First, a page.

Saturday, May 5, 2012

Songwriting Tips for Beginners



Have you ever doodled with a pen or a pencil when you should have been paying attention to something of “extreme importance”? Have you ever caught yourself daydreaming of stories, possibilities or creative situations when somebody was trying to pour their heart out to you? If so, you may have what it takes to write a song! Similar to other forms of art, songwriting involves creating something unique and/or personal to you. The main difference between songwriting and other forms of art is that the "paintbrush" in this case is your musical instrument (or your voice). While there are no set rules within songwriting, I wanted to provide you with a few of the simple guidelines in place to help a potential songwriter get started.

1)    Pick a Chord Pattern for a verse – Usually you will want to use chords within a specific key. For example, if I choose to write a song in the key of “G”, I will generally want to use chords that are within that key. How do I know what chords are in the key of “G”? The “Circle of Fifths” chart is a very useful tool for knowing what chords are in a specific key. Have your instructor explain how to use a circle of fifths chart to explain which chords sound natural within your chosen key. Once your chords are chosen, strum the chords in a pattern that feels right to you. The beauty of songwriting is you get to be creative and “doodle” until something feels right!
2)   Create a melody for your verse – After chords and a strum pattern are created, you can now choose a melody. Often a melody is played on a 2nd guitar or is sung. However, any instrument can play a melody. Again, the melody that you create will generally be within the initial key that you chose. So if you chose the key of “G”, you will usually want to choose a “G Major” scale for creating a melody.
3)   Pick a chord pattern for your chorus – The chord pattern for your chorus may or may not be the same as the chord pattern for your verse.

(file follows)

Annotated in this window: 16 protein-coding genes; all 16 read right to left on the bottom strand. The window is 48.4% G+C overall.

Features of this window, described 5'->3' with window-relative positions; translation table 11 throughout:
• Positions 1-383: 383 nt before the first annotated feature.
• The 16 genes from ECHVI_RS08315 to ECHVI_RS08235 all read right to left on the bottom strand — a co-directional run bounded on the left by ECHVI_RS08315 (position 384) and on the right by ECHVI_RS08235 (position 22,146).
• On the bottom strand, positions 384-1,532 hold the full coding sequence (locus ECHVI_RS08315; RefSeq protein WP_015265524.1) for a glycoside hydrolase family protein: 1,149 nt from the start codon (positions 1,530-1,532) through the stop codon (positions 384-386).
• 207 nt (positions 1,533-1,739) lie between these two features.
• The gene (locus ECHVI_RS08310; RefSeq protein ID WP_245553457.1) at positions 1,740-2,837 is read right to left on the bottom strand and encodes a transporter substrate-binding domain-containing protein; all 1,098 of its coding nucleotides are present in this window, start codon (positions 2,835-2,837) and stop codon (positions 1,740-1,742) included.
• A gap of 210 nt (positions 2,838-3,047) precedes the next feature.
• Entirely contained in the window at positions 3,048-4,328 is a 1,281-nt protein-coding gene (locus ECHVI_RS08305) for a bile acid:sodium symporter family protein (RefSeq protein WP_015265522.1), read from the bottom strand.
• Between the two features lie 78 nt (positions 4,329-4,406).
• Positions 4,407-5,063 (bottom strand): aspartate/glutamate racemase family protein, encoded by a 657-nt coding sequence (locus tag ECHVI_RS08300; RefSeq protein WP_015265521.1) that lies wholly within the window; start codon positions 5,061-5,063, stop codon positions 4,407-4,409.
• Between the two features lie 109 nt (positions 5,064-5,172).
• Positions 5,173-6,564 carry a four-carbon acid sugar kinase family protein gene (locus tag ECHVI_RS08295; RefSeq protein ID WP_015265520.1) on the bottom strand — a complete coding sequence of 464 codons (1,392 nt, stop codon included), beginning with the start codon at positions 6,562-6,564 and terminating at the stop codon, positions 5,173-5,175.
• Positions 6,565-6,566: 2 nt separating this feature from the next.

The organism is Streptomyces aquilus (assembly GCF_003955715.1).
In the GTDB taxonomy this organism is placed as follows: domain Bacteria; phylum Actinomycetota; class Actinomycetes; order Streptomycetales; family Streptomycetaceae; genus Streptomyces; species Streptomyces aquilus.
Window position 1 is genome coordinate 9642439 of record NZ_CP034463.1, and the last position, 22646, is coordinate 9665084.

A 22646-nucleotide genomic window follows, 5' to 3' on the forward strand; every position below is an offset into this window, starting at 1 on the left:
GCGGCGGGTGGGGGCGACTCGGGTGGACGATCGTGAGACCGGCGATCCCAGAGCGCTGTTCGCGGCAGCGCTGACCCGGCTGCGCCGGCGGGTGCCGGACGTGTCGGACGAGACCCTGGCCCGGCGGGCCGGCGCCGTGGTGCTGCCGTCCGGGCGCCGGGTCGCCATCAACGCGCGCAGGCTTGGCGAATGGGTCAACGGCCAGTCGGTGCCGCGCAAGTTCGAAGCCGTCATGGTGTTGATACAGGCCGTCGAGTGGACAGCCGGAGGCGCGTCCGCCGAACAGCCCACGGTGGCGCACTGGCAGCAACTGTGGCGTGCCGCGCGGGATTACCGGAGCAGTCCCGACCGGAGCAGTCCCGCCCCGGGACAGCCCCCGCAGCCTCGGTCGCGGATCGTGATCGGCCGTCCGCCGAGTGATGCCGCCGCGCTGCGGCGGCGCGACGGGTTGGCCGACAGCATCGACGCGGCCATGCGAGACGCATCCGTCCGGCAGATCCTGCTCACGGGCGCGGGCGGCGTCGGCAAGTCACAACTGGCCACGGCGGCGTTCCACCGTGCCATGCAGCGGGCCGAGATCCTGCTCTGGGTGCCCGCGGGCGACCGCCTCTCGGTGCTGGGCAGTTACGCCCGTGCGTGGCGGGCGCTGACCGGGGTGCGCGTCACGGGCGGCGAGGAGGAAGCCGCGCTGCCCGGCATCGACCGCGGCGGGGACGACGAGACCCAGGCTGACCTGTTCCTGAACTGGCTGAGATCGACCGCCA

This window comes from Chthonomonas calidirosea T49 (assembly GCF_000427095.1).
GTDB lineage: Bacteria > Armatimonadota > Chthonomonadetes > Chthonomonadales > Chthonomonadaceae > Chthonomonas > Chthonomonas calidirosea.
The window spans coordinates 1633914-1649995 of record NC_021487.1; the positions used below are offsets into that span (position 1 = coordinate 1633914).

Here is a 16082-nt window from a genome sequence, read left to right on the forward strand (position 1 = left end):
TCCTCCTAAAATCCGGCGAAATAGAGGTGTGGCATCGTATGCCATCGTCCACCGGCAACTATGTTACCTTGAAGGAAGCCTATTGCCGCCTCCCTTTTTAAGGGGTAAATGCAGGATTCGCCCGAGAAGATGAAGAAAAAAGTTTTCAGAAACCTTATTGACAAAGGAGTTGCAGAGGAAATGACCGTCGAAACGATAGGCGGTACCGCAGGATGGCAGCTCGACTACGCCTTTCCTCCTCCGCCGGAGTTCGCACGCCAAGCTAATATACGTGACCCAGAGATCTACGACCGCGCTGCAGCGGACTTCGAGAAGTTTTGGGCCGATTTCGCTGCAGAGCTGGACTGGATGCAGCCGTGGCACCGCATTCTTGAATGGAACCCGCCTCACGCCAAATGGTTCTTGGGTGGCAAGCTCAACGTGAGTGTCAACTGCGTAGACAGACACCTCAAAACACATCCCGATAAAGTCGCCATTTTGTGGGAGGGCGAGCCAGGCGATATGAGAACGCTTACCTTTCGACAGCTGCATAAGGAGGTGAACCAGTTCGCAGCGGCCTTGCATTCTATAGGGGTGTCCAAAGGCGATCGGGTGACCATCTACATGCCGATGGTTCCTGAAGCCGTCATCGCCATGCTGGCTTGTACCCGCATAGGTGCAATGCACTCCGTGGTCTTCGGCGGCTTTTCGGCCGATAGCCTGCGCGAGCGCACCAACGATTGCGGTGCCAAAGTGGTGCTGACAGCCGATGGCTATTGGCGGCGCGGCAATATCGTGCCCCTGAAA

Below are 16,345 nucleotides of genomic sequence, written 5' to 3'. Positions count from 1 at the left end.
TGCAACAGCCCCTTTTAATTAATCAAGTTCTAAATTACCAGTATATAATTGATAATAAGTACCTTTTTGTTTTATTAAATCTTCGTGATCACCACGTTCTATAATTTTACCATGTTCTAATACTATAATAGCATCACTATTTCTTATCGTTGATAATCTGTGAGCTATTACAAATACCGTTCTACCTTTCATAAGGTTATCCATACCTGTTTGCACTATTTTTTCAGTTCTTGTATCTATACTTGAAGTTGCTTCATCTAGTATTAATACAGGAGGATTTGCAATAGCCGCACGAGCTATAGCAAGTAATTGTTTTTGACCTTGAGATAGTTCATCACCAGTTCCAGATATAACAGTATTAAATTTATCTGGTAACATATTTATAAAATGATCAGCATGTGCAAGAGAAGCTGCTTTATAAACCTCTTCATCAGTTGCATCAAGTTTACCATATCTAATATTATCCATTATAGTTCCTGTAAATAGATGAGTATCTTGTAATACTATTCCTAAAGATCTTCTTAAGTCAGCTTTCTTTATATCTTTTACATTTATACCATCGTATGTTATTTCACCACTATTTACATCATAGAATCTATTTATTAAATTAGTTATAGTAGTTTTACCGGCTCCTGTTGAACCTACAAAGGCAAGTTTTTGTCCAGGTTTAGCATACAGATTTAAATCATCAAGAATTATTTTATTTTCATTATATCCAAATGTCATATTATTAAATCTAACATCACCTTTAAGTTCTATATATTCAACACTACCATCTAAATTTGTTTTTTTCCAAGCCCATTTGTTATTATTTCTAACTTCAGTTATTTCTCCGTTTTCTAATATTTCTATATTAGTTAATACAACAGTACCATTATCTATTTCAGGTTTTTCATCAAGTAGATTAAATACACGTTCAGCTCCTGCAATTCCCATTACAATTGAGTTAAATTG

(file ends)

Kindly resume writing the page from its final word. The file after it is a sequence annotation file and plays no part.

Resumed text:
4)   Choose a melody for your chorus – Again, the melody in your chorus may or may not be the same as the melody in the verse. Often, a chorus is the part of the song that contains the “hook”, or the most memorable part of a song – so be sure to try and include the hook in your chorus!
5)    Create a structure for your song – Most songs follow some sort of structure such as:

Verse 1
Chorus
Verse 2
Chorus
Bridge (optional new chord pattern and melody)
Chorus
Chorus

Again – this is a general guideline rather than a mandatory set of rules.
6)    Feel free to “color outside the lines” - Songwriting is about letting yourself be creative – sometimes even our “mistakes” may sound great.
7)    Perform and/or record your song! Possibly the most enjoyable part of songwriting is sharing it with other people. Just as you might share your photography with your friends and family, you can share your own created music as well! Sharing your songs online on sites such as Youtube is also a great opportunity for songwriters today.



2 comments:

2faithdude007 said...

thanks pete for the tips on song structure. i am considering purchasing a taylor dn3 i have put together open string chord progressions in the past i would really like to become true player time issues with work have slowed me down in the past hopefully i can work through that soon you and your music is is really inspiring me to do that, your music is truly relaxing!!! i am looking forward to letting my wife and friends have a listen. sincerly yours joseph t baudino

Pete Kruse said...

Thanks Joseph! I hear you about finding the time. That's my issue as well. I'm truly glad you enjoy my music!